New study provides first look at gene expression in brains of people with bipolar disorder
The findings, published today in Nature Neuroscience, represent the first time that researchers have been able to apply the discipline and tools of genetic research to brain samples from hundreds of patients with bipolar disorder (BD), a chronic, often debilitating, almost always incurable behavioral syndrome. The findings suggest that bipolar disorder may stem from chemical and structural changes in brain cells that affect how they communicate with each other.
"This is the first deep dive into the molecular biology of the brain in people who died with bipolar disorder—studying actual genes, not urine, blood or skin samples," said Dr. Thomas Hyde of the Lieber Institute and a co-author of the paper. "If we can figure out the mechanisms behind BD, if we can figure out what's wrong in the brain, then we can begin to develop new targeted treatments of what has long been a mysterious condition."
Bipolar disorder is a severe mental illness characterized by extreme mood swings, with episodes of mania alternating with episodes of depression. It usually emerges in people in their 20s and 30s and remains with them for life. It affects approximately 2.8% of the adult American population, or about 7 million people, at a terrible cost, with patients facing higher rates of suicide, poorer quality of life, and lower productivity than the general population. Some estimates put the annual cost of bipolar disease in the U.S. at $219.1 billion, or $88,443 per person per year. Treatment usually involves psychotherapy and medication and sometimes electroconvulsive treatment. While drugs can be useful in treating bipolar disorder, many patients find they have bothersome side effects, and for some patients, medications don't work at all. To develop more effective ways to treat this disease, it is important to understand the biology behind it.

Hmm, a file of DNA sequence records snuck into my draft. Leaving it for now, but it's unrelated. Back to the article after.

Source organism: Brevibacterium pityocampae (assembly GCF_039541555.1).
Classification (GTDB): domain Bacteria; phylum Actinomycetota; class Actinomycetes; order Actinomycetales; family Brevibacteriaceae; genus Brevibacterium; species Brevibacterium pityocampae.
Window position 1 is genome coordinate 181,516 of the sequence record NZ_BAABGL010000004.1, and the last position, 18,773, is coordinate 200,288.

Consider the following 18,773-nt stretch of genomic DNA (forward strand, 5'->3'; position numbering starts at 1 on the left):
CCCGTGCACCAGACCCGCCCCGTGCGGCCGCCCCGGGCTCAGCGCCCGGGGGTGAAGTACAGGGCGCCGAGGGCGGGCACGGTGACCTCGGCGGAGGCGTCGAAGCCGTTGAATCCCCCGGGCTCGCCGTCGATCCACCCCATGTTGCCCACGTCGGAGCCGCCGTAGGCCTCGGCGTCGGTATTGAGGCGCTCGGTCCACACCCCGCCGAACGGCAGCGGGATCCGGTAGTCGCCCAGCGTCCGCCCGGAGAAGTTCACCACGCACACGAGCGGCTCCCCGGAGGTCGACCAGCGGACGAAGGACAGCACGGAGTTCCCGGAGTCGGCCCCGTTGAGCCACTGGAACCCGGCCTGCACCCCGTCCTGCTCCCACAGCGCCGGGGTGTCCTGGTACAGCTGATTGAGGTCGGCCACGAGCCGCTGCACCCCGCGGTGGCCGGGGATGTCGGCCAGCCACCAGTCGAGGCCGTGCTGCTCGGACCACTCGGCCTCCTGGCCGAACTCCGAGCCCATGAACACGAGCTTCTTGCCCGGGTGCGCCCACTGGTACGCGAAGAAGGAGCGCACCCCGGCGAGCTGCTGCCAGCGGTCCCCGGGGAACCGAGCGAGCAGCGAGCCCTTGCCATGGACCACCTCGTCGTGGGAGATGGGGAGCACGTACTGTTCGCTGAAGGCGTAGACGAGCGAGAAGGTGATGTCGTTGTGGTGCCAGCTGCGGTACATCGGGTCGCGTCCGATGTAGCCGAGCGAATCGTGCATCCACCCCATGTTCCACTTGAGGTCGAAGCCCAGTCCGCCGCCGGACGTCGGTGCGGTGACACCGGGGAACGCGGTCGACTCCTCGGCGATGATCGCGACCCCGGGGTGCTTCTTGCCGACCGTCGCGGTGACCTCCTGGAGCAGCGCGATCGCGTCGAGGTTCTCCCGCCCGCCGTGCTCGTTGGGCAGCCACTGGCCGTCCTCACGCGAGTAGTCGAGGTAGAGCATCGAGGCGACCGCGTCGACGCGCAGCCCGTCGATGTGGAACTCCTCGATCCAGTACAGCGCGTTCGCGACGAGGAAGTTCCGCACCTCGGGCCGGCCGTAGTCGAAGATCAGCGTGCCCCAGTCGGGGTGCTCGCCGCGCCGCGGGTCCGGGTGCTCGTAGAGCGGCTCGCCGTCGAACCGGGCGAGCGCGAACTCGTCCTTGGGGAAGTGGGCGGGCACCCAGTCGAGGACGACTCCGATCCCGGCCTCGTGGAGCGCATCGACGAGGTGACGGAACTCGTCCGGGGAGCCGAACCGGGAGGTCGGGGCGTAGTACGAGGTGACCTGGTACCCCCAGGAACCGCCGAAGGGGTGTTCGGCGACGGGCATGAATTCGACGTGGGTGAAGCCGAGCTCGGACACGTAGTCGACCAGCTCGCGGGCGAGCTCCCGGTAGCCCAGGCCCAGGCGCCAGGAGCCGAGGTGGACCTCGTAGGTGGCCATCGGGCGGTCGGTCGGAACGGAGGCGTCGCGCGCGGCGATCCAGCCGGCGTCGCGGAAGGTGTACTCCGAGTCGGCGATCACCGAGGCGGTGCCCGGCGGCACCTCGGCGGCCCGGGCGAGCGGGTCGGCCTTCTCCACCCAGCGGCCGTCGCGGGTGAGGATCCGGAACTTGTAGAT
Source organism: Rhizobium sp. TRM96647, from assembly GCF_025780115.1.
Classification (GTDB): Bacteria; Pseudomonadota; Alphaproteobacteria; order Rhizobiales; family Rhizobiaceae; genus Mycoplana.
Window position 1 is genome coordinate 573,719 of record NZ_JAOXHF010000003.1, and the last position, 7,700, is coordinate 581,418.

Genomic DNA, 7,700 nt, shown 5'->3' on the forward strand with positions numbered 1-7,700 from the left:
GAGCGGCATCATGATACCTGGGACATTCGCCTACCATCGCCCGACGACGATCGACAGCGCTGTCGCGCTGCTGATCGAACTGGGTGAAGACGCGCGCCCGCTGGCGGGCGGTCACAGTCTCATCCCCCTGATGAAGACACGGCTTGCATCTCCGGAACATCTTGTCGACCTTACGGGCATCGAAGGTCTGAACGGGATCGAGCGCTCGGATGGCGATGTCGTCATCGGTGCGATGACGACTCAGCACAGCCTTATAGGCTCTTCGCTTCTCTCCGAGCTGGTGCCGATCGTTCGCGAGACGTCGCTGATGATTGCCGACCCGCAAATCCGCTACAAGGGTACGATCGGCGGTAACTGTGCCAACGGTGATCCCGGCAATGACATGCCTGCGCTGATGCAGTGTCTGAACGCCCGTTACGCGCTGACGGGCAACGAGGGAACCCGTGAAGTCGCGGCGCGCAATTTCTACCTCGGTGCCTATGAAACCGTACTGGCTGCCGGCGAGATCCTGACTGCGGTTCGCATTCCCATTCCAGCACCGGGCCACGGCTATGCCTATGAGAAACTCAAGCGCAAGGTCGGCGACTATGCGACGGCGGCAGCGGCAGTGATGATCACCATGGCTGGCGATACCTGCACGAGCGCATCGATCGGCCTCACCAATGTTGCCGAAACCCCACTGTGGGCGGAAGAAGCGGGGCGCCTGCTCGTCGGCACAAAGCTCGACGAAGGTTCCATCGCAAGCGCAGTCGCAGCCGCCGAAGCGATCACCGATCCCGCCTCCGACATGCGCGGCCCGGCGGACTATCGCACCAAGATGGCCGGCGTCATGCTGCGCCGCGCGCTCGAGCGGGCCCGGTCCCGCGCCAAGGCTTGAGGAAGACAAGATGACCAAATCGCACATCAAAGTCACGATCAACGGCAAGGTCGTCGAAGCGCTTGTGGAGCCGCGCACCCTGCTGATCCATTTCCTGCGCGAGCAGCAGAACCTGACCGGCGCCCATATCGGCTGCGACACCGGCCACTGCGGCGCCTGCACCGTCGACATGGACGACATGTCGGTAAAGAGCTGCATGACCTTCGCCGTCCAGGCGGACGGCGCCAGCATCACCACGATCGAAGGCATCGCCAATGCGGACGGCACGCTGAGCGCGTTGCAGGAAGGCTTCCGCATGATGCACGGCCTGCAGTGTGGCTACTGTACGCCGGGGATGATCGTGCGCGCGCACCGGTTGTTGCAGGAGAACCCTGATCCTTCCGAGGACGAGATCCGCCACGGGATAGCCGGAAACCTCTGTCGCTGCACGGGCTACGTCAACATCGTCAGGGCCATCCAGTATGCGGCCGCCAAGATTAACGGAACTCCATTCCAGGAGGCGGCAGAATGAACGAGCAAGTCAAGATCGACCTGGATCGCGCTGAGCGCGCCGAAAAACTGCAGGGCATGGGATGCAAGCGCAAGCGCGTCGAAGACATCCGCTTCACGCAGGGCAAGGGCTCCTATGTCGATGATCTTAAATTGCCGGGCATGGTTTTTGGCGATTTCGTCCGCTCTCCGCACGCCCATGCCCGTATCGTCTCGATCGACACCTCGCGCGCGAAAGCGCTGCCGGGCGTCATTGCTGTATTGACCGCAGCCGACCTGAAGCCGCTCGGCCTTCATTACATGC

Because the brain is a complex organ with many distinct anatomical and functional regions—and varying patterns of gene expression—scientists narrowed their study to two key regions of the limbic system, which plays a vital role in regulating behavior, emotion and memory. The regions were the amygdala and the subgenual anterior cingulate cortex (sACC), which evidence strongly suggests underlie mood regulation and the pathophysiology of bipolar disorder.
Using advanced laboratory techniques, researchers measured levels of messenger RNA, an index of genes being turned on and expressed, in brain samples from the largest group of patients and normal controls ever assembled for the study of bipolar disorder (511 brain samples from 295 individual donors).
The abundance of sample tissue enabled researchers to observe considerably more significant differentially expressed genes than had been detected in previous studies. In fact, they observed almost eight times more differentially expressed gene features in the sACC versus the amygdala, suggesting that the sACC may play an especially prominent role—both in mood regulation in general and BD specifically.